In order to keep up with customer demand and maximize quality, organizations today rely increasingly on code re-use. Developers do not want to reinvent the wheel with each new product they work on, but luckily a plethora of freely available open-source code is available to solve most of their problems. They can also take code from past projects and organizations they have worked on and integrate it into new products. The use of outsourcing and contractors (who are also using open source) is another common way to speed up development while reducing costs. These are all legitimate, and encouraged, ways to streamline development; but combine them, and it can be difficult to tell where all of your code comes from and how much of it you actually own.
The problem of IP uncertainty
All open-source code that is available free of charge on the Internet has a license attached to it that users must comply with. This can include anything from giving credit to the original author and making the original license available to having to make your source code publicly available. Some open-source license obligations (for example, releasing the source code to the public) may not be a good fit with the organization’s business model.
Any time a software product changes hands it is imperative to understand the code’s pedigree and ensure any open-source or third-party licenses meet compliance. Example of a software transaction can include:
- Mergers and acquisitions (M&A) between organizations that produce software
- Technology transfer between both academic and commercial organizations
- Release of a product into the market
- Release of software that is part of a supply chain
Any uncertainties around intellectual property (IP) can derail M&A and tech transfer activities, delay product shipments, lower a company’s valuation and reduce the ability to create partnerships.
Ensuring clean IP before a software transaction, or ideally as early as possible in the development cycle, can reduce the time and cost required to correct any compliance issues that arise.
Security is another issue tied to the use of open-source and third-party code. A number of public databases, such as the U.S. National Vulnerability Database (NVD) or Carnegie Mellon University’s Computer Emergency Response Team (CERT) database, list known vulnerabilities associated with a large number of software packages.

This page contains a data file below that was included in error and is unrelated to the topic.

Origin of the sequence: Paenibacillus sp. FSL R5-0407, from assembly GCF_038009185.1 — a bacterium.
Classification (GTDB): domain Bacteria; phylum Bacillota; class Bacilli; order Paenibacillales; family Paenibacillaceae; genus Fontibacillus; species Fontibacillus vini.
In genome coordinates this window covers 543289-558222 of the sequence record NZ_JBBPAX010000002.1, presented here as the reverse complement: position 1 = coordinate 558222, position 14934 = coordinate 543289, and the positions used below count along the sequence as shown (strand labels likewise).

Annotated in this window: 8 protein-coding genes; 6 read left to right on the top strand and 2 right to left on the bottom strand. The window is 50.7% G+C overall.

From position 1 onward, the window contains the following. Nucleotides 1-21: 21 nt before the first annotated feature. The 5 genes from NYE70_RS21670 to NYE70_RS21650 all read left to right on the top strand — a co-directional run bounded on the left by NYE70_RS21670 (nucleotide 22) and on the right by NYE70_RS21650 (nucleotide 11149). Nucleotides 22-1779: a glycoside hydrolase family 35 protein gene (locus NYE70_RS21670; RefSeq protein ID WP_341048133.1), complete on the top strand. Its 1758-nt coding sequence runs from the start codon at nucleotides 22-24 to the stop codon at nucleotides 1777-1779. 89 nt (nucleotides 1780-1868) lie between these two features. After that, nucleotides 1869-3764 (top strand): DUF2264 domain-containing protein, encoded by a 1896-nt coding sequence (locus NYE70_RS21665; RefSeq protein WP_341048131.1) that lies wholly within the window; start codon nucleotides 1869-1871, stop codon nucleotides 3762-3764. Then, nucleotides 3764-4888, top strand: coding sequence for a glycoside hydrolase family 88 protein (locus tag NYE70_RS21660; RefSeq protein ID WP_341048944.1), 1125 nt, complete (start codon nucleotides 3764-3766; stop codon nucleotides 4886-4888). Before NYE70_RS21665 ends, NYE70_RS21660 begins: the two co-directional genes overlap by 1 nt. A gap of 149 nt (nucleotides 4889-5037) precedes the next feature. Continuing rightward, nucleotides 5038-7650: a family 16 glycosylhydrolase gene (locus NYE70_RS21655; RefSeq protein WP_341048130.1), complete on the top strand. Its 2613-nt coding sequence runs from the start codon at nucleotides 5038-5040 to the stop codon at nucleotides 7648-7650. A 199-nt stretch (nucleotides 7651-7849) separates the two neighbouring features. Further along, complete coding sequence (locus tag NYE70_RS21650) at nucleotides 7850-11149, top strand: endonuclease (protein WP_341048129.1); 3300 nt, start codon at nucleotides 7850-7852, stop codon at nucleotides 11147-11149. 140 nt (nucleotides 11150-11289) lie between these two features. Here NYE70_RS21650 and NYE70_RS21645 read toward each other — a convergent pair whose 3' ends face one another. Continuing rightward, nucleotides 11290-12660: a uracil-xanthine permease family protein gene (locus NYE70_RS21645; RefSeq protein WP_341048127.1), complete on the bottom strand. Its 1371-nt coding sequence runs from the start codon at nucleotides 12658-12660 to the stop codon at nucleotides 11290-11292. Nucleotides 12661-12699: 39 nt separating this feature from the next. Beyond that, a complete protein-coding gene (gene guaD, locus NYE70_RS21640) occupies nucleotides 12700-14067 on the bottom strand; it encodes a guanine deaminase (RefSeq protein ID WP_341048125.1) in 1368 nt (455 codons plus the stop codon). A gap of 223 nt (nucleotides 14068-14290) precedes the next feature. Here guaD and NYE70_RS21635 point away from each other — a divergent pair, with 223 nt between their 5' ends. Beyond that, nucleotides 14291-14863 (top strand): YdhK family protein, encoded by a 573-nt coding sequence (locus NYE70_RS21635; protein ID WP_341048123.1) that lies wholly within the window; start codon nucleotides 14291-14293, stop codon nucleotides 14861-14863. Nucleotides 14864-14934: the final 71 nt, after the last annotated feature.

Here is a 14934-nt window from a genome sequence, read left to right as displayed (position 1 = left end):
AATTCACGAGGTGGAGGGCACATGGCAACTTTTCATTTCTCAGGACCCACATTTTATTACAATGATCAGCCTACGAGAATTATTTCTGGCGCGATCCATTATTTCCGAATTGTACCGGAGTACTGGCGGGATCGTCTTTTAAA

Although in general open-source software (OSS) is no less secure than proprietary software, without an accurate knowledge of what exists in the code base it is impossible to consult these databases in the first place.
Uncovering problematic code
Once an organization has a process in place to ensure OSS use is regulated, risks around IP uncertainties decrease dramatically. If a project is small enough, a manual code audit may be an option. However, this requires a high degree of licensing knowledge and a lot of time — many organizations lack the resources for a manual audit.
Organizations can also use automated tools to scan their software internally. While this requires much less legal knowledge, there is an initial on-boarding phase that some organizations may not have time for in the case of an urgent software transaction.
External audits are often the fastest way to ensure IP cleanliness. External audits combine open-source licensing experts with automated code scanning tools to produce accurate results and quick turnaround. Once an NDA is in place, the audit begins with a question-and-answer session to better understand the development environment.
The results of the audit are compiled into a final report containing a high-level view of all open-source and third-party content and attributes associated with it. The audit report describes the software code audit environment, the process used, and the major findings, drawing attention to specific software packages, or even software files and their associated copyrights and licenses.
The audit report will highlight third-party code snippets that were copied into proprietary files and the effect these snippets can have on the distribution or the commercial model. Information on commercial or OSS components including a description of what each piece of software does, who created it and related references to project websites is provided. The text of all licenses that are discovered is also included with this report.
Open source is becoming necessary to remain innovative and competitive in today’s technology market. A deep understanding of all components within a code base allows organizations to responsibly integrate open source into their projects while reducing any risks associated with IP uncertainty.
It is a good idea to analyze your code base on a regular basis; but at the very least, code should be analyzed before any software transaction takes place. Open-source components can be manually detected by internal staff, but external audits by a third party reduce costs, time and resources associated with an audit.
Lacey Thoms is marketing specialist and blogger at Protecode, provider of open source license management solutions. During her time at Protecode Lacey has written many articles on open source software management. She has a background in marketing communications, digital advertising and web design and development. Follow @Protecode on Twitter.